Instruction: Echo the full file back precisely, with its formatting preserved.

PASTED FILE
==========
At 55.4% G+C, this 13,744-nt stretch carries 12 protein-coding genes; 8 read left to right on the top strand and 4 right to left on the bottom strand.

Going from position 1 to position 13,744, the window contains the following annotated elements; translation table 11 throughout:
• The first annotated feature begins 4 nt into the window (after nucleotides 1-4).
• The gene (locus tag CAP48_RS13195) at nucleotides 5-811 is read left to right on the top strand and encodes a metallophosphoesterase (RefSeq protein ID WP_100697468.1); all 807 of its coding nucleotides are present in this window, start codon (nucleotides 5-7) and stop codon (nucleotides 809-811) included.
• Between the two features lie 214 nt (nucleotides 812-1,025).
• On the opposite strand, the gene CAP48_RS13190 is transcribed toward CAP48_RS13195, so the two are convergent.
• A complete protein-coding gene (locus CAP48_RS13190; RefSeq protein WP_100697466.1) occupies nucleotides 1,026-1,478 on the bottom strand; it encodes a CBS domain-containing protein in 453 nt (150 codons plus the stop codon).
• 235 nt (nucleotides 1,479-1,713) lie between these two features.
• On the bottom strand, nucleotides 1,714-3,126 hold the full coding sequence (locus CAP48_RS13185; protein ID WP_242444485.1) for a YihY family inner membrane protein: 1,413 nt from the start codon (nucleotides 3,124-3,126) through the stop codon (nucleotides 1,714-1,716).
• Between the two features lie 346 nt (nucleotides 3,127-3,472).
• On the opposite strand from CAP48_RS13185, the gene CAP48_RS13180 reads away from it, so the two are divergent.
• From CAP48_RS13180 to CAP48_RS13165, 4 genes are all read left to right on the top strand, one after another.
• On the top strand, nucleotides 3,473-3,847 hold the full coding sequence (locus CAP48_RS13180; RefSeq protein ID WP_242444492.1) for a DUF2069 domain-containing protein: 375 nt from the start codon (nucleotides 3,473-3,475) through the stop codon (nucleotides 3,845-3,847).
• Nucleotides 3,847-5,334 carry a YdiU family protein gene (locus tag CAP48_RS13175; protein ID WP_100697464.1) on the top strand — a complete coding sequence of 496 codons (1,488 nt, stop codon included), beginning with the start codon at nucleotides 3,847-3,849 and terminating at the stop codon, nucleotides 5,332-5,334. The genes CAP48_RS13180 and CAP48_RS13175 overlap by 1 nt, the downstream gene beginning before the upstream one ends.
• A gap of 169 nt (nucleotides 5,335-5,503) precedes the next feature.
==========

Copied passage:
At 55.4% G+C, this 13,744-nt stretch carries 12 protein-coding genes; 8 read left to right on the top strand and 4 right to left on the bottom strand.

Going from position 1 to position 13,744, the window contains the following annotated elements; translation table 11 throughout:
• The first annotated feature begins 4 nt into the window (after nucleotides 1-4).
• The gene (locus tag CAP48_RS13195) at nucleotides 5-811 is read left to right on the top strand and encodes a metallophosphoesterase (RefSeq protein ID WP_100697468.1); all 807 of its coding nucleotides are present in this window, start codon (nucleotides 5-7) and stop codon (nucleotides 809-811) included.
• Between the two features lie 214 nt (nucleotides 812-1,025).
• On the opposite strand, the gene CAP48_RS13190 is transcribed toward CAP48_RS13195, so the two are convergent.
• A complete protein-coding gene (locus CAP48_RS13190; RefSeq protein WP_100697466.1) occupies nucleotides 1,026-1,478 on the bottom strand; it encodes a CBS domain-containing protein in 453 nt (150 codons plus the stop codon).
• 235 nt (nucleotides 1,479-1,713) lie between these two features.
• On the bottom strand, nucleotides 1,714-3,126 hold the full coding sequence (locus CAP48_RS13185; protein ID WP_242444485.1) for a YihY family inner membrane protein: 1,413 nt from the start codon (nucleotides 3,124-3,126) through the stop codon (nucleotides 1,714-1,716).
• Between the two features lie 346 nt (nucleotides 3,127-3,472).
• On the opposite strand from CAP48_RS13185, the gene CAP48_RS13180 reads away from it, so the two are divergent.
• From CAP48_RS13180 to CAP48_RS13165, 4 genes are all read left to right on the top strand, one after another.
• On the top strand, nucleotides 3,473-3,847 hold the full coding sequence (locus CAP48_RS13180; RefSeq protein ID WP_242444492.1) for a DUF2069 domain-containing protein: 375 nt from the start codon (nucleotides 3,473-3,475) through the stop codon (nucleotides 3,845-3,847).
• Nucleotides 3,847-5,334 carry a YdiU family protein gene (locus tag CAP48_RS13175; protein ID WP_100697464.1) on the top strand — a complete coding sequence of 496 codons (1,488 nt, stop codon included), beginning with the start codon at nucleotides 3,847-3,849 and terminating at the stop codon, nucleotides 5,332-5,334. The genes CAP48_RS13180 and CAP48_RS13175 overlap by 1 nt, the downstream gene beginning before the upstream one ends.
• A gap of 169 nt (nucleotides 5,335-5,503) precedes the next feature.